In short, we are sending the message that “Michigan is open for business.” Michigan’s economy has improved since 2010, but we still have many people unemployed. We are still too dependent on the auto industry. The housing market has improved, but the loss of value has changed many people’s plans for the future. As much as we rejoice on the improvements, we cannot be satisfied; we cannot rest on what we have accomplished in putting our workers back to work and our state on a sound financial footing.

Looking into 2013:

We did not get everything done we need to do. Two major issues I have concentrated on are unfinished.

· The reform to the MPSERS program, as important as it was, had a major piece deleted in the last minute negotiations between the House and the Senate before passage of Senate Bill 1040 in August. Senator Kahn, Chairman of the Senate Appropriations Committee, wants my help getting that done next year.

· More funding for maintaining our roads and bridges is needed, or MUCH more will be needed in the future. This is a big need statewide, but in District 55 that I have represented the past two years, MUCH more important in Monroe County. A lot of my work on this issue can be found at a website I have set up at http://ourmiroads.com/

There were several education bills debated in the lame duck session after Thanksgiving that will reappear in 2013:

· the Education Achievement Authority (placing the bottom 5% performing schools under new management),

· the “parent trigger” bill (which would allow the parents of students to petition a failing school to be put under new management) and

· a major rewrite of how school funding is spent as proposed by a special study performed by the Oxford Foundation at the request of Governor Snyder.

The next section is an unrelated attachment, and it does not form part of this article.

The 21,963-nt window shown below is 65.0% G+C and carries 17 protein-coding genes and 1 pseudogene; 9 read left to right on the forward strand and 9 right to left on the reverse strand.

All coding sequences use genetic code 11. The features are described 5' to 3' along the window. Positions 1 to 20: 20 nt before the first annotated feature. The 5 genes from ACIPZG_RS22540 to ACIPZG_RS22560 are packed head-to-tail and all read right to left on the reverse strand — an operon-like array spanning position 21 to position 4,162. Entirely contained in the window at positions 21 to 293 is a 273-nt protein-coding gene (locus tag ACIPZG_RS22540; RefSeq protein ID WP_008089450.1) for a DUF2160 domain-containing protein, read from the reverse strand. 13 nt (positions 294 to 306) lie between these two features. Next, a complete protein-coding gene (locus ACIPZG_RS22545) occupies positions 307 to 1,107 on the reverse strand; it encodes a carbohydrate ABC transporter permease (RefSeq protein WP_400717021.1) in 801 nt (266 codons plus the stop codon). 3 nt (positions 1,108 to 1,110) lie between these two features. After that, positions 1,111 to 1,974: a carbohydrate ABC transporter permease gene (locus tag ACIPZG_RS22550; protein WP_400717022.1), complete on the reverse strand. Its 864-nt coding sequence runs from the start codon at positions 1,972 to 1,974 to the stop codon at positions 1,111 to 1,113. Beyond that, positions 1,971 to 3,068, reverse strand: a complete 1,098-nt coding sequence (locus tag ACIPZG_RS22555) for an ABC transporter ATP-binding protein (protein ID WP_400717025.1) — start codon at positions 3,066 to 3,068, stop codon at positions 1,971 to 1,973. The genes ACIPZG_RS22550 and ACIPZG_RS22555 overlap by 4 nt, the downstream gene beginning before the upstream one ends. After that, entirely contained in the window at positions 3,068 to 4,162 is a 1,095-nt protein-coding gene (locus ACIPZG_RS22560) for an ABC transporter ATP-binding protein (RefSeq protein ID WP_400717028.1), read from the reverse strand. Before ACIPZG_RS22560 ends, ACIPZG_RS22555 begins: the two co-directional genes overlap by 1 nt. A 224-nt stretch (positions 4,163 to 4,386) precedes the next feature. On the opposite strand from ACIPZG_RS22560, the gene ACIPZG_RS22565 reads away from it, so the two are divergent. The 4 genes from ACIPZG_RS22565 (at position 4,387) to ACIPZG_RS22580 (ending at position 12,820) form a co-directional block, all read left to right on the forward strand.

My previous work in schools allowed me to contribute some expertise in those discussions, and much work remains to balance the needs of our current school system where most of the students will remain even after further reform, while giving hope for the future for those students stuck in non-performing schools.

My Future:

As I write this, I am not yet certain in what role I will be contributing my services to deal with these remaining issues. I expect to have options. However, one thing I will not forget is all of the input I have received from so many of you in the past three years in the campaign and while serving as your State Representative. It has certainly been a pleasure serving you, and I expect to continue to serve in some other capacity.

While I will not longer be able to be reached by the official State Representative office, my personal contact information will remain the same. Adam Zemke will be representing the portion of the old District 55 that is in Washtenaw County, while Dale Zorn will represent the six townships in Monroe County that I have had the opportunity to represent. For all official matters, I am sure they will be able to handle your concerns.

Thanks again!

Rick Olson, State Representative, 55th District
525 Judd Road
Saline, MI 48176